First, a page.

You never told us any specifics of your motors, other than that they will likely be 6V motors. The above motor driver can deliver 1A continuous per channel (3A peak), so if you want to use them, you will need to make sure that your motors’ power requirements can be met by this driver. Our non-HP micro metal gearmotors can be easily driven by these drivers; our HP micro metal gearmotors will push the limits of these drivers if you let them get close to stall for too long or if you use them at voltages much higher than 6V.

I know of people who have controlled on the order of 20 motors with various microcontroller boards, but they have used more advanced motor controllers that take a high-level input such as serial commands rather than motor drivers, which require low-level signals such as PWMs that will be very difficult to generate with a single microcontroller board like the Arduino (it isn’t trivial to generate 20 PWMs). You will also need significantly more I/O lines than the Arduino has.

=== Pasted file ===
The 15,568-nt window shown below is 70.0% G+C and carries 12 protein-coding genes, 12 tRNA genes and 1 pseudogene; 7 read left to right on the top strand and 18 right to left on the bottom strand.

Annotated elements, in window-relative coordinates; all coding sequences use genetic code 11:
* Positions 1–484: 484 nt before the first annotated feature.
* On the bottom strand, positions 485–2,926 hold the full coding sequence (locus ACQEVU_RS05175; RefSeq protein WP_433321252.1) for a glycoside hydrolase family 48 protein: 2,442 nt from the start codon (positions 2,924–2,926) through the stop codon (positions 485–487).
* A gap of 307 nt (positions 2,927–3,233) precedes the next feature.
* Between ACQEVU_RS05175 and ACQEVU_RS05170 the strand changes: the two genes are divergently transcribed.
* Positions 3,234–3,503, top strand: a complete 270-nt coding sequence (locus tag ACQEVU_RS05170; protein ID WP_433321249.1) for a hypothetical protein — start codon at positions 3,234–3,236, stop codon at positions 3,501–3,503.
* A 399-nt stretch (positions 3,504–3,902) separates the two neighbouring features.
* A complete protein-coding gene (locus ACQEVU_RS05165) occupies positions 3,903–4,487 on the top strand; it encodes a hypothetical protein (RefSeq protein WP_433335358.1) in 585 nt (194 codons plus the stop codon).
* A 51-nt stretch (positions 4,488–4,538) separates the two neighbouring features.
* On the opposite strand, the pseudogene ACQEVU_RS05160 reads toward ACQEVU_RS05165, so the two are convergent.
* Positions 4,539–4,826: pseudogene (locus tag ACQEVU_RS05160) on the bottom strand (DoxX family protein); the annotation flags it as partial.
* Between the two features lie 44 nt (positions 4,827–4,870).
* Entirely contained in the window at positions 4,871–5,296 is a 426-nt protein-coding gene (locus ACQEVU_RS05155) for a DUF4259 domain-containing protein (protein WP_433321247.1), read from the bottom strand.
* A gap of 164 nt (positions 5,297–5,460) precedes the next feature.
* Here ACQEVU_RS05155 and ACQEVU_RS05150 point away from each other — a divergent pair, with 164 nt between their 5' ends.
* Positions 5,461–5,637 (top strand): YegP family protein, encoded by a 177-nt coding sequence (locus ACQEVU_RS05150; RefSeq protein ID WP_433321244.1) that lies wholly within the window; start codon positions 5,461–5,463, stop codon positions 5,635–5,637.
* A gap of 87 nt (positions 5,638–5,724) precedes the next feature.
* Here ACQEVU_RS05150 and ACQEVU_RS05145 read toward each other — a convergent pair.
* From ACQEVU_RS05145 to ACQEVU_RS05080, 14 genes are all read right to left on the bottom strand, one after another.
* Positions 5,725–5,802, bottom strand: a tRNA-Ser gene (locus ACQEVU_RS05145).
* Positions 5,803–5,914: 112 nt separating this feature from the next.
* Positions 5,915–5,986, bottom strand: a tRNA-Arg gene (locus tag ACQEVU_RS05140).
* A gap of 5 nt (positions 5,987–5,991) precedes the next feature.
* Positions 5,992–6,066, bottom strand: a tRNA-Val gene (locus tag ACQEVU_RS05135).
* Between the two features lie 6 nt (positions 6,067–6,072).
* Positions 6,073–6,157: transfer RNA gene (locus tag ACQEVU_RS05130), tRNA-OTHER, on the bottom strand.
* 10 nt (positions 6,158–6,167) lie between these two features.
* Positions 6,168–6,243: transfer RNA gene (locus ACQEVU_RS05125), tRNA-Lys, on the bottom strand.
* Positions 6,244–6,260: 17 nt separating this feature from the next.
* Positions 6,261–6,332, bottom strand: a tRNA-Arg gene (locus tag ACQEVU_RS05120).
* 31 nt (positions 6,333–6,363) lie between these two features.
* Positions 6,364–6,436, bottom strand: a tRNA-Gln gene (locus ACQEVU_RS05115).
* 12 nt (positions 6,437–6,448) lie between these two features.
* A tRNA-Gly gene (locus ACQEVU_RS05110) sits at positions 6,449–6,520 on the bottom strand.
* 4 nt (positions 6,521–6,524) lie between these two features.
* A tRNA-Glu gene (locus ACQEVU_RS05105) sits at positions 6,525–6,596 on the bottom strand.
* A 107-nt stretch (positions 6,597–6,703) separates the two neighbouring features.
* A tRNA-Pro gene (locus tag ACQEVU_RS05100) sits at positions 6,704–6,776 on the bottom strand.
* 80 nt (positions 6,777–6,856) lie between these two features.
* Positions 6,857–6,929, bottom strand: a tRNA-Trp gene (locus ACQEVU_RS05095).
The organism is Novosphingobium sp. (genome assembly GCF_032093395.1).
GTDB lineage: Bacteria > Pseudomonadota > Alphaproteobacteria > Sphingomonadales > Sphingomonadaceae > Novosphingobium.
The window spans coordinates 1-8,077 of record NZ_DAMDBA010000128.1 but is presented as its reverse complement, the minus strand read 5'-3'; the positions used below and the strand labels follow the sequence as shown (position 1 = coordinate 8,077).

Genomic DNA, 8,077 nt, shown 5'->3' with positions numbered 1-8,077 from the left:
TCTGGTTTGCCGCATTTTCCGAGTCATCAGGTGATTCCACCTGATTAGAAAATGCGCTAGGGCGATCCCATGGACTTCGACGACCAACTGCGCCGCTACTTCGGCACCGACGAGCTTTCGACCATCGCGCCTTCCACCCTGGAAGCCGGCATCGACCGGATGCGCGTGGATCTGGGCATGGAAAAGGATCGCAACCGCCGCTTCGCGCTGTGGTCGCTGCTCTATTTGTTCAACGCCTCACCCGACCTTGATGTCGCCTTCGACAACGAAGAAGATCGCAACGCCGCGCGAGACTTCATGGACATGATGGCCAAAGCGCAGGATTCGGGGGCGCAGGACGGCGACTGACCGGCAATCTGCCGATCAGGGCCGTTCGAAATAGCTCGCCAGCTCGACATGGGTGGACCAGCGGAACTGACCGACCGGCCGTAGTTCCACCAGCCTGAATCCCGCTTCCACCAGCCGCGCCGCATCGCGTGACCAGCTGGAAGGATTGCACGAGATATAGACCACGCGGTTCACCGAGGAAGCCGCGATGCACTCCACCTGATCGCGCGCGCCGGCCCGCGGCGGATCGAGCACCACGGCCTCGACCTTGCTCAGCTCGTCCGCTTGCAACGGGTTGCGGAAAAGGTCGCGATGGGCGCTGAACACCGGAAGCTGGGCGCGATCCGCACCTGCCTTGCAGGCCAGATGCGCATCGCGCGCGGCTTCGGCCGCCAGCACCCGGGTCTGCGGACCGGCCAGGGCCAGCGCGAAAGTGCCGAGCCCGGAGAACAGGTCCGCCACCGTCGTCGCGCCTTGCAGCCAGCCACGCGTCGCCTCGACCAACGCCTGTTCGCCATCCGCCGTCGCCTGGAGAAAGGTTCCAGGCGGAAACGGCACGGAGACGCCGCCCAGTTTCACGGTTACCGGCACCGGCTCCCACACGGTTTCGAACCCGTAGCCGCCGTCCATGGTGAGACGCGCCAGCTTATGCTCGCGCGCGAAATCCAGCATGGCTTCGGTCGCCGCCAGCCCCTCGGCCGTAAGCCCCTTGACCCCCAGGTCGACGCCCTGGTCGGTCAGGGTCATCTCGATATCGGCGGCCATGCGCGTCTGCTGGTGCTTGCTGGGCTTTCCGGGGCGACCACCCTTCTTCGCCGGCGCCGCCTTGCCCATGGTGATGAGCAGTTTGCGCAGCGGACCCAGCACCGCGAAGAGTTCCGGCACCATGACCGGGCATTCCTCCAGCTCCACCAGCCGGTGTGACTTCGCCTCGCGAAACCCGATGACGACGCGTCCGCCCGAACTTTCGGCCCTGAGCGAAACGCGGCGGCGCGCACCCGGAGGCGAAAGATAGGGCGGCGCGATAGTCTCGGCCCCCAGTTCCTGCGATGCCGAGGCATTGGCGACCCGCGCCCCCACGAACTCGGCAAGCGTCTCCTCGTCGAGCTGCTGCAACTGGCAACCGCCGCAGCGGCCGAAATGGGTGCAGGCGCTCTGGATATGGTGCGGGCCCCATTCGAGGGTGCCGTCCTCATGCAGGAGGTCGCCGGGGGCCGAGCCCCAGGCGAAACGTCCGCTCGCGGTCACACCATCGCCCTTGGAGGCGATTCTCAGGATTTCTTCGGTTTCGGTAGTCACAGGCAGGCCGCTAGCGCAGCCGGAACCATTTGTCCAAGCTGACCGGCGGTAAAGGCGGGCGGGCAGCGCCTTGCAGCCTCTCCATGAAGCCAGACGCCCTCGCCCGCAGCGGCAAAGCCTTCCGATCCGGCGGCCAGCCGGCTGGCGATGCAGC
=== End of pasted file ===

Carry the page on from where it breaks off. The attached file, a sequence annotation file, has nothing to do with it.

Even though it is a more expensive solution, I’d strongly recommend using 10 qik 2s9v1 motor controllers to control your 20 motors. This board uses the same TB6612 motor driver IC as the driver carrier board linked above, so it has the same performance characteristics, but it has an integrated microcontroller that generates the low-level control signals for you in response to high-level serial commands. You can chain all 10 controllers together using a single serial transmit line from your Arduino (note that you cannot connect their outputs together directly, but you can use an AND gate; the qik output is optional), and then send commands to each device telling it what speed and direction to turn the motors.

Are you asking if it is physically possible to make a single board with 10 motor driver ICs on it that can control 20 motors? Sure, though this wouldn’t necessarily be more convenient than having multiple smaller boards if you want to spread out your motors. Are you asking if we would make such a product? Not anytime soon (we haven’t had much (any?) demand something like this).